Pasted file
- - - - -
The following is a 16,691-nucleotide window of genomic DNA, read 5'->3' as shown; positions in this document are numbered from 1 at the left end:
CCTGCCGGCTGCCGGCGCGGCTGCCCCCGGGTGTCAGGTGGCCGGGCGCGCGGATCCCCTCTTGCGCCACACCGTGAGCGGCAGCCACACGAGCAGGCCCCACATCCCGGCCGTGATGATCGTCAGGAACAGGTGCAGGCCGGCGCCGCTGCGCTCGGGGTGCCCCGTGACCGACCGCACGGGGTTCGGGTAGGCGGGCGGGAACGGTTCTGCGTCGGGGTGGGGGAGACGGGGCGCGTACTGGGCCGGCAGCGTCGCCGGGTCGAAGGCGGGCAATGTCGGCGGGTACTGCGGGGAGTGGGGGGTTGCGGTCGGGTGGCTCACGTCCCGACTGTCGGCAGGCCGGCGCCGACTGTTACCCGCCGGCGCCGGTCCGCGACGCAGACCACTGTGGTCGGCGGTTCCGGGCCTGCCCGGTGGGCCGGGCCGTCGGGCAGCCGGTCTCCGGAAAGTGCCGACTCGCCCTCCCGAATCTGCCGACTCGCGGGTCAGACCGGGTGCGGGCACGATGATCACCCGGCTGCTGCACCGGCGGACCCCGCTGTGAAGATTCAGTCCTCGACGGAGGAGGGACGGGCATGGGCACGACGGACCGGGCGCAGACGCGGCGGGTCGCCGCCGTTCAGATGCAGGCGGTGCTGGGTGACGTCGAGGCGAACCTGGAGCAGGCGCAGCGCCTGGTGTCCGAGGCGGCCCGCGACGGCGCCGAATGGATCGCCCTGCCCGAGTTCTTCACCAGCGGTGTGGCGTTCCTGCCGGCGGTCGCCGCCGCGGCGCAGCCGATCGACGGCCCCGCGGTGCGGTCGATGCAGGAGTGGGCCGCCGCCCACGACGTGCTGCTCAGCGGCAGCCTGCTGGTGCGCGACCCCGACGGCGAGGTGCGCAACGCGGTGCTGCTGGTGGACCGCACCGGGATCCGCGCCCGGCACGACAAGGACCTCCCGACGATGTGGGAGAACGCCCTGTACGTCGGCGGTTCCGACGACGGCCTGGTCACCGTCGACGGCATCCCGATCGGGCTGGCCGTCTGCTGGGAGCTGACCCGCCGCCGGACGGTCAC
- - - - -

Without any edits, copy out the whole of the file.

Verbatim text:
The following is a 16,691-nucleotide window of genomic DNA, read 5'->3' as shown; positions in this document are numbered from 1 at the left end:
CCTGCCGGCTGCCGGCGCGGCTGCCCCCGGGTGTCAGGTGGCCGGGCGCGCGGATCCCCTCTTGCGCCACACCGTGAGCGGCAGCCACACGAGCAGGCCCCACATCCCGGCCGTGATGATCGTCAGGAACAGGTGCAGGCCGGCGCCGCTGCGCTCGGGGTGCCCCGTGACCGACCGCACGGGGTTCGGGTAGGCGGGCGGGAACGGTTCTGCGTCGGGGTGGGGGAGACGGGGCGCGTACTGGGCCGGCAGCGTCGCCGGGTCGAAGGCGGGCAATGTCGGCGGGTACTGCGGGGAGTGGGGGGTTGCGGTCGGGTGGCTCACGTCCCGACTGTCGGCAGGCCGGCGCCGACTGTTACCCGCCGGCGCCGGTCCGCGACGCAGACCACTGTGGTCGGCGGTTCCGGGCCTGCCCGGTGGGCCGGGCCGTCGGGCAGCCGGTCTCCGGAAAGTGCCGACTCGCCCTCCCGAATCTGCCGACTCGCGGGTCAGACCGGGTGCGGGCACGATGATCACCCGGCTGCTGCACCGGCGGACCCCGCTGTGAAGATTCAGTCCTCGACGGAGGAGGGACGGGCATGGGCACGACGGACCGGGCGCAGACGCGGCGGGTCGCCGCCGTTCAGATGCAGGCGGTGCTGGGTGACGTCGAGGCGAACCTGGAGCAGGCGCAGCGCCTGGTGTCCGAGGCGGCCCGCGACGGCGCCGAATGGATCGCCCTGCCCGAGTTCTTCACCAGCGGTGTGGCGTTCCTGCCGGCGGTCGCCGCCGCGGCGCAGCCGATCGACGGCCCCGCGGTGCGGTCGATGCAGGAGTGGGCCGCCGCCCACGACGTGCTGCTCAGCGGCAGCCTGCTGGTGCGCGACCCCGACGGCGAGGTGCGCAACGCGGTGCTGCTGGTGGACCGCACCGGGATCCGCGCCCGGCACGACAAGGACCTCCCGACGATGTGGGAGAACGCCCTGTACGTCGGCGGTTCCGACGACGGCCTGGTCACCGTCGACGGCATCCCGATCGGGCTGGCCGTCTGCTGGGAGCTGACCCGCCGCCGGACGGTCAC